(5 of 8)
Erik first went hiking with his father when he was 13, trying to tap his way into the wild with a white cane and quickly becoming frustrated stubbing his toes on rocks and roots and bumping into branches and trunks. But when he tried rock climbing, at 16 while at a camp for the disabled in New Hampshire, he was hooked. Like wrestling, it was a sport in which being blind didn't have to work against him. He took to it quickly, and through climbing gradually found his way to formal mountaineering.
Watching Erik scramble up a rock face is a little like watching a spider make its way up a wall. His hands are like antennae, gathering information as they flick outward, surveying the rock for cracks, grooves, bowls, nubbins, knobs, edges and ledges, converting all of it into a road map etched into his mind. "It's like instead of wrestling with a person, I am moving and working with a rock," he explains. "It's a beautiful process of solving a puzzle." He is an accomplished rock climber, rated 5.10 (5.14 being the highest), and has led teams up sections of Yosemite's notorious El Capitan. On ice, where one wrong strike with an ice ax can bring down an avalanche, Erik has learned to listen to the ice as he pings it gently with his ax. If it clinks, he avoids it. If it makes a thunk like a spoon hitting butter, he knows it's solid ice.
Despite being an accomplished mountaineer--summiting Denali, Kilimanjaro in Africa and Aconcagua in Argentina, among other peaks, and, in the words of his friends, "running up 14ers" (14,000-ft. peaks)--Erik viewed Everest as insurmountable until he ran into Scaturro at a sportswear trade show in Salt Lake City, Utah. Scaturro, who had already summited Everest, had heard of the blind climber, and when they met the two struck an easy rapport. A geophysicist who often put together energy-company expeditions to remote areas in search of petroleum, Scaturro began wondering if he could put together a team that could help Erik get to the summit of Everest.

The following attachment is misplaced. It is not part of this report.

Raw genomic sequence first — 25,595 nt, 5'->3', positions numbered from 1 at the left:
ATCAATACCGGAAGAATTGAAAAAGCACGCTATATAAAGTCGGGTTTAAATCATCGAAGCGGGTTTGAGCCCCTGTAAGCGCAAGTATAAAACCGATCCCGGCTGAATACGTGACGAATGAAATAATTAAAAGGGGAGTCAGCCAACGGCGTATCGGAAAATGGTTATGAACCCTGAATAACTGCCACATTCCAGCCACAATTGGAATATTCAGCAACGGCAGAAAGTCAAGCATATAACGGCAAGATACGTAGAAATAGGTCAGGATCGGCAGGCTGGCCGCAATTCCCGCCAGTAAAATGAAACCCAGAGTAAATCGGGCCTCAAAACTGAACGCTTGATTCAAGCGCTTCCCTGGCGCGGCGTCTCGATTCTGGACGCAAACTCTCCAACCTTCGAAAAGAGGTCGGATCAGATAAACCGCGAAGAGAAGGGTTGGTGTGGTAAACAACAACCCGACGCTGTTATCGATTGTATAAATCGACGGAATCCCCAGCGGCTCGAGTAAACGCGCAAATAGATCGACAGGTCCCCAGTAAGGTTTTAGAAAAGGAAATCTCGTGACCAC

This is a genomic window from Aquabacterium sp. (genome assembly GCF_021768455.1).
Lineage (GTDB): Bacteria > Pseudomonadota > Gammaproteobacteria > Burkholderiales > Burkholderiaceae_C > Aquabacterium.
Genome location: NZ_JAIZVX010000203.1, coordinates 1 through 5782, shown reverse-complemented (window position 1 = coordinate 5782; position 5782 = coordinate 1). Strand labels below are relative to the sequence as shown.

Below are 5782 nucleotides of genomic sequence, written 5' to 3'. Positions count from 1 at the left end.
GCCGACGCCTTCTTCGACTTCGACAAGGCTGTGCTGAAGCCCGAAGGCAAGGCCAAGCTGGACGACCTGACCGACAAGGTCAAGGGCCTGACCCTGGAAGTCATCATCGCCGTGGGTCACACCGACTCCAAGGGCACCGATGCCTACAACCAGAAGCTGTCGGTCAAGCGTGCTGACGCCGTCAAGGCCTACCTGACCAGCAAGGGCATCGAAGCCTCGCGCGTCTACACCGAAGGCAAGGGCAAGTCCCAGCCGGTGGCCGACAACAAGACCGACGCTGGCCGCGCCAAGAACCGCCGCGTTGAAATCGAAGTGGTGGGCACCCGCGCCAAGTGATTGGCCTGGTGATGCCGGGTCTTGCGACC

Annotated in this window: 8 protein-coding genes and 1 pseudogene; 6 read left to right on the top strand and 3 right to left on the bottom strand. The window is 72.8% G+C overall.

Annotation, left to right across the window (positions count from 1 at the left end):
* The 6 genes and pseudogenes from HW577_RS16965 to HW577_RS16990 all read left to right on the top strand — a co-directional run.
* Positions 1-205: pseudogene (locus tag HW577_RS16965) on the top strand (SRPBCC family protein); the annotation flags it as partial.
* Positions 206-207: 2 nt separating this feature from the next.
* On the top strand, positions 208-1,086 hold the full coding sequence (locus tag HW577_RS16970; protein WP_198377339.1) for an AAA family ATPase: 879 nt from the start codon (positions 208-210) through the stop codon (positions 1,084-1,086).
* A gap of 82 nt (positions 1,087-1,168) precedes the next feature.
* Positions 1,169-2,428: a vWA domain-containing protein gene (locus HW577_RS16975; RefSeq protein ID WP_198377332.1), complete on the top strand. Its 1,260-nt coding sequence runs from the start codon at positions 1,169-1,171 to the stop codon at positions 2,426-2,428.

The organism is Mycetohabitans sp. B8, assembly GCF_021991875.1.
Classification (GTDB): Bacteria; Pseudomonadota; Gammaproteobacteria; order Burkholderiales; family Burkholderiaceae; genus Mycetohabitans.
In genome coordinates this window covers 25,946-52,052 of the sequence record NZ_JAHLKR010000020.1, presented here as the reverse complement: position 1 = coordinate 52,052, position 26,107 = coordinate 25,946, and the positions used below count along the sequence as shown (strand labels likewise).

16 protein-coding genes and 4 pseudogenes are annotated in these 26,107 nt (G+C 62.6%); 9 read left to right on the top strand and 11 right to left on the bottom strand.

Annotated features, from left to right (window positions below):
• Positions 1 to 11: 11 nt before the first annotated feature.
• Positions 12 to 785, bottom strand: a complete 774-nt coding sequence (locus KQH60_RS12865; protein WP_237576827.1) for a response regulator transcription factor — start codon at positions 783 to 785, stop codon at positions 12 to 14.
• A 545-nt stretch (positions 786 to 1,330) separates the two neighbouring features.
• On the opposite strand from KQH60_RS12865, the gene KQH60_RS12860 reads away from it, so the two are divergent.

"Dude," Scaturro asked, "have you ever climbed Everest?"
"Dude, you wanna?"
Climbing with Erik isn't that different from climbing with a sighted mountaineer. You wear a bell on your pack, and he follows the sound, scuttling along using his custom-made climbing poles to feel his way along the trail. His climbing partners shout out helpful descriptions: "Death fall 2 ft. to your right!" "Emergency helicopter-evacuation pad to your left!" He is fast, often running up the back of less experienced climbers. His partners all have scars from being jabbed by Erik's climbing poles when they slowed down.
For the Everest climb, Scaturro and Erik assembled a team that combined veteran Everest climbers and trusted friends of Erik's. Scaturro wrote up a Braille proposal for the Everest attempt and submitted it to Marc Maurer, president of the National Federation of the Blind. Maurer immediately pledged $250,000 to sponsor the climb. (Aventis Pharmaceuticals agreed to sponsor a documentary on the climb to promote Allegra, its allergy medication; Erik suffers from seasonal allergies.) For Erik, who already had numerous gear and clothing sponsors, this was the greatest challenge of his life. If he failed, he would be letting down not just himself but all the blind, confirming that certain activities remained the preserve of the sighted.